09/01/2006 06:23 pm ET | Updated May 25, 2011

The Government Finally Takes Serious Aim At the Manipulation of Oil Prices

We learned this week that BP is being probed by the the Commodity Futures Trading Commission. Federal investigators have issued subpoenas on both BP and energy traders in crude oil and unleaded gasoline. Allegations attain to the trading and manipulation in the over the counter market of crude oil and gasoline futures, trades conducted electronically or as likely through less transparent and more casually regulated exchanges such as London where the UK's Financial Services Authority has more limited powers and exercises less oversight authority than the CFTC.

It is a given in the oil trade that oil deals are linked to prices quoted on the NYMEX or London's ICE Brent oil and gas oil futures contracts. Oil and product trading is directly influenced by the prices established on these exchanges.

What then becomes key and very clear is that if prices on the exchanges are rigged, as this investigation may well determine and clearly implies, than the price of crude oil is a manipulated price. So in turn are all its downstream products such as gasoline, heating oil and on.

Most significantly the M-word has been heard in Washington. After years of tamely swallowing the oil patch propaganda about the wonders of a free market, federal investigators are finally asking whether crude oil and gasoline prices have been and are being orchestrated.

As regular readers of these postings know, I've been beating this drum for a long time. There is no free market in oil. Hedge fund billions, oil patch oracles, the OPEC cartel, in league with the other producing nations and the entire oil industry, has created the illusion that oil is in imminent short supply, and played every news event from terrorism to hurricanes to manipulate the world's markets to send prices through the roof -- from $30 a barrel less than three years ago to today's $70-plus. And with oil futures being traded on world exchanges from New York to Singapore, the oil patch players have found the ideal instrument to implement their stratagem.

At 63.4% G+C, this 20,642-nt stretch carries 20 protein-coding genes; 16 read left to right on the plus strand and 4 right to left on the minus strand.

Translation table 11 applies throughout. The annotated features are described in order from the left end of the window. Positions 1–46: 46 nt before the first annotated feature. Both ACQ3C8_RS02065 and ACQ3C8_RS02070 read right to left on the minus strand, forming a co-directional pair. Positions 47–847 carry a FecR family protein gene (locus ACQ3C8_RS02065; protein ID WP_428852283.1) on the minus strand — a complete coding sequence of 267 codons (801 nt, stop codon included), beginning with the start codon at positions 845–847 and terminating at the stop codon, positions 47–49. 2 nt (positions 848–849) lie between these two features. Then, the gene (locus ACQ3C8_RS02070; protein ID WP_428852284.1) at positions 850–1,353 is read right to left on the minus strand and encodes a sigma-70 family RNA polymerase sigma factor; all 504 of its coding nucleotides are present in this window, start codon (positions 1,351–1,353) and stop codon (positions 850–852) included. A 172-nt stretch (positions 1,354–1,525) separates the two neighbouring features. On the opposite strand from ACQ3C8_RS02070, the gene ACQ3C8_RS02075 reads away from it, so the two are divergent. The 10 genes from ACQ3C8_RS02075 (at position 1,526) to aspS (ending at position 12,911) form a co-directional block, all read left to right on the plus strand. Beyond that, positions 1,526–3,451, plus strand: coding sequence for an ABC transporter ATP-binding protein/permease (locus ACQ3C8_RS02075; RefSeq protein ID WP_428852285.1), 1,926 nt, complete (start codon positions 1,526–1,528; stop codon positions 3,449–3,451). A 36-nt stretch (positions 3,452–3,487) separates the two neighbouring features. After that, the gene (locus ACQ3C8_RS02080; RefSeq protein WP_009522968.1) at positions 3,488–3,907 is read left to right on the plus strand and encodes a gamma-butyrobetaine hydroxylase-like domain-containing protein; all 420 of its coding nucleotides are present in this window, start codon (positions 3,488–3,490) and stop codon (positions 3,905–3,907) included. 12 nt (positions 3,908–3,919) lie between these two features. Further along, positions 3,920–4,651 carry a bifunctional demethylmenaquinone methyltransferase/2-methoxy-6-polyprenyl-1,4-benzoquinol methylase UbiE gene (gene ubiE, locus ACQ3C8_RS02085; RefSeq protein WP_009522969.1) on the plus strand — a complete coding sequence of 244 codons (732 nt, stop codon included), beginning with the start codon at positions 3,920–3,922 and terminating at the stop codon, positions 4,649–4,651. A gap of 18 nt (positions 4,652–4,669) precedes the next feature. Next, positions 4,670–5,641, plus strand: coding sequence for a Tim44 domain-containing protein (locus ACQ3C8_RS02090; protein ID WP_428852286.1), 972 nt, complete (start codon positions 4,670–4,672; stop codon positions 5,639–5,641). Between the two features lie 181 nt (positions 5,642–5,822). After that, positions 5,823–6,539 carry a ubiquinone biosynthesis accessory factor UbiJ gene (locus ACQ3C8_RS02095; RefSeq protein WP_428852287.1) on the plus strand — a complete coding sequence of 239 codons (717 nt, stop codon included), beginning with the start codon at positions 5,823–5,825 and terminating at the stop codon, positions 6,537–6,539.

Permit me to refer to previous postings on this site that have dealt with this issue starting at the beginning of the year. A bit long-winded in their entirety perhaps, but certainly worthwhile to those who have an interest in this subject:

-"A Funny Thing Happened On the Way to The Gas Pump" 1/15/06.
-"Oil Prices Being Pushed Ever Higher By Manipulating Oil Futures Trading" 4/05/06.
-"The Huffington Post Writes and Washington Acts" 5/01/06
-"Gasoline Over $3.00 Gallon, Why? BP Knows. Plus Alan Greespan Sings in the Energy Choir" 7/12/06.
-"The Enron Loophole Helps OPEC Serve Up a Hefty Helping of
Oil Price Baloney
". 7/20/06
-"Bravo BP! Those Record Earnings Really Help. Alaska and the Nation Thank You!" 8/09/06.

Hyperbole perhaps but I might be permitted to claim some modest credit for this awakening. Two of my blogs, the July 12 post on 'BP and Greenspan' and the July 20 post on the 'Enron Loophole' were passed along to the staffs of Senators Norm Coleman (Republican, Minnesota) and Carl Levin (Democrat, Michigan), ranking members of the Senate Permanent Subcommittee on Investigations, and to Senator Dianne Feinstein (Democrat, California), a longtime critic of the oil industry. Might that have gotten the ball rolling? Certainly there was very little else in the Press or to my knowledge in the blogosphere on this issue at the time.

According to the Wall Street Journal BP operates one of the most sophisticated oil trading operations. Along with trading physical oil or what is often termed 'wet barrels' and gas for its own operations, its traders actively participate in the energy-futures markets trading in what can be termed 'virtual' barrels.

They also provide what is metaphorically labeled 'risk management services' (also known as 'playing the market') to energy producers, and suppliers, refiners, shippers and vaguely defined 'other companies', much like a Wall Street trading desk. Again, according to the WSJ BP's trading actions can affect the world-wide price of crude oil, natural gas, gasoline, propane and even plastics.

BP is a big player, an influential player. Being significant producers of crude oil and oil products, the higher the they are able to push prices the fatter their bottom line. But there may be others in this game, with greater influence and who may be playing a more ominous role yet. See my next post...